That alone would have been sufficient (we still have many bills due from going over-budget on material costs during filming) but Jeff Friday had more to offer. We’d also won a trip to LA (inclusive of 1 coach class flight and 2 nights accommodations) and a pitch meeting /lunch with Warner Bros Distribution and Digital executives. Dude…sweet.


Thanks to the ABFF prize money we now can pay for the production items bought on credit during filming. We can also use the remaining pesos to promote “Osiris” to the general public through screenings, advertising and promotional items & apparel. As I prepare for the Warner Bros pitch meeting, I’m remembering to keep expectations in check and to not lose focus on completing post-production on the remaining five episodes of season one of “Osiris” (which has been delayed due to location/actor availability issues and the fact that I’m an overly demanding perfectionist without the budget to back it up).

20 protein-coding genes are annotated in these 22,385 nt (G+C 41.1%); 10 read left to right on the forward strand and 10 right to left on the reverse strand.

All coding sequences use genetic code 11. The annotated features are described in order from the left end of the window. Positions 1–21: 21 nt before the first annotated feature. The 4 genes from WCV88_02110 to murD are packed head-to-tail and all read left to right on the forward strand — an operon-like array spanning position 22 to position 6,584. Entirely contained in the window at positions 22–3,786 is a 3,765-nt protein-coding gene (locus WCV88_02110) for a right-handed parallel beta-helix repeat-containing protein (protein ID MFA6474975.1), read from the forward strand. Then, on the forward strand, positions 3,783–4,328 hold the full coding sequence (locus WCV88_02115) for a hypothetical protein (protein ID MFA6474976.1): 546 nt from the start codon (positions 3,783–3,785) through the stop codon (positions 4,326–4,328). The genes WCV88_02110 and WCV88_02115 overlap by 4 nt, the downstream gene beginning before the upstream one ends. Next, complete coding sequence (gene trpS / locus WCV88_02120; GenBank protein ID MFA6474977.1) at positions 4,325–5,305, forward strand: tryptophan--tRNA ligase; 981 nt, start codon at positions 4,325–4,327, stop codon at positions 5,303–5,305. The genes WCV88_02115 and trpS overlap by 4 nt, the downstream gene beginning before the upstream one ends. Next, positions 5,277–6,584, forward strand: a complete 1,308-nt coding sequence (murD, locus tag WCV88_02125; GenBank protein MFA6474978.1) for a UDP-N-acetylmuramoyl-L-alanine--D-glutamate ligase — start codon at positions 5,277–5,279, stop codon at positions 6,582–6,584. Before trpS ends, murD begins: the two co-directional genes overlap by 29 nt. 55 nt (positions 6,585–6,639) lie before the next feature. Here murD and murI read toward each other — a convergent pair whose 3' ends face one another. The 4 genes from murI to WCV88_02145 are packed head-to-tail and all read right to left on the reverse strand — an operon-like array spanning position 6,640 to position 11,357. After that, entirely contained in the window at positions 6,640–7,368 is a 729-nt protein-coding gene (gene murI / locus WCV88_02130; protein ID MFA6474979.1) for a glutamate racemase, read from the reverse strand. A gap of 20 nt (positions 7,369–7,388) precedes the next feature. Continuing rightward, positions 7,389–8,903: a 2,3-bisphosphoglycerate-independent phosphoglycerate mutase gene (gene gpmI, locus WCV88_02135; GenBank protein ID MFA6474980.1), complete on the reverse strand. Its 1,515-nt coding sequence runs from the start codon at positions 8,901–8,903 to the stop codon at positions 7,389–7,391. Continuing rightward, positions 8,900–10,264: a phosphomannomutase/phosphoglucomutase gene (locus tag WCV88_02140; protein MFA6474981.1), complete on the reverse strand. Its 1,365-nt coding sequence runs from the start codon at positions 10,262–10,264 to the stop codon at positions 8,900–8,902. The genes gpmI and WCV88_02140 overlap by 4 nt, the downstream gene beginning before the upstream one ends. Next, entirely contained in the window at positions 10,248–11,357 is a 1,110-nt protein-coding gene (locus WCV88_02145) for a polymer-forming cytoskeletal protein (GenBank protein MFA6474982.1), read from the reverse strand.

We hope to continue to share our brand of black filmmaking with the world. New episodes of “Osiris” should (finally) drop later this month. We also have several feature films and television pilots, as unique and marketable as “Osiris,” packaged and ready to go. The genres range from paranormal, horror, comedy and action-thriller.

Thanks to Tambay and Shadow & Act (who’ve been supportive since our very first “Osiris” Kickstarter campaign last year) we’ve been able to reach many people that are hungry for something quality and different. We just want to add high caliber work to the limited pool of black films available. There’s room for everything and variety benefits the media junkies within us all.

Donnie Leapheart
Pyramid Pictures
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Here’s the promo trailer for Season 1.5 of the web series “Osiris”: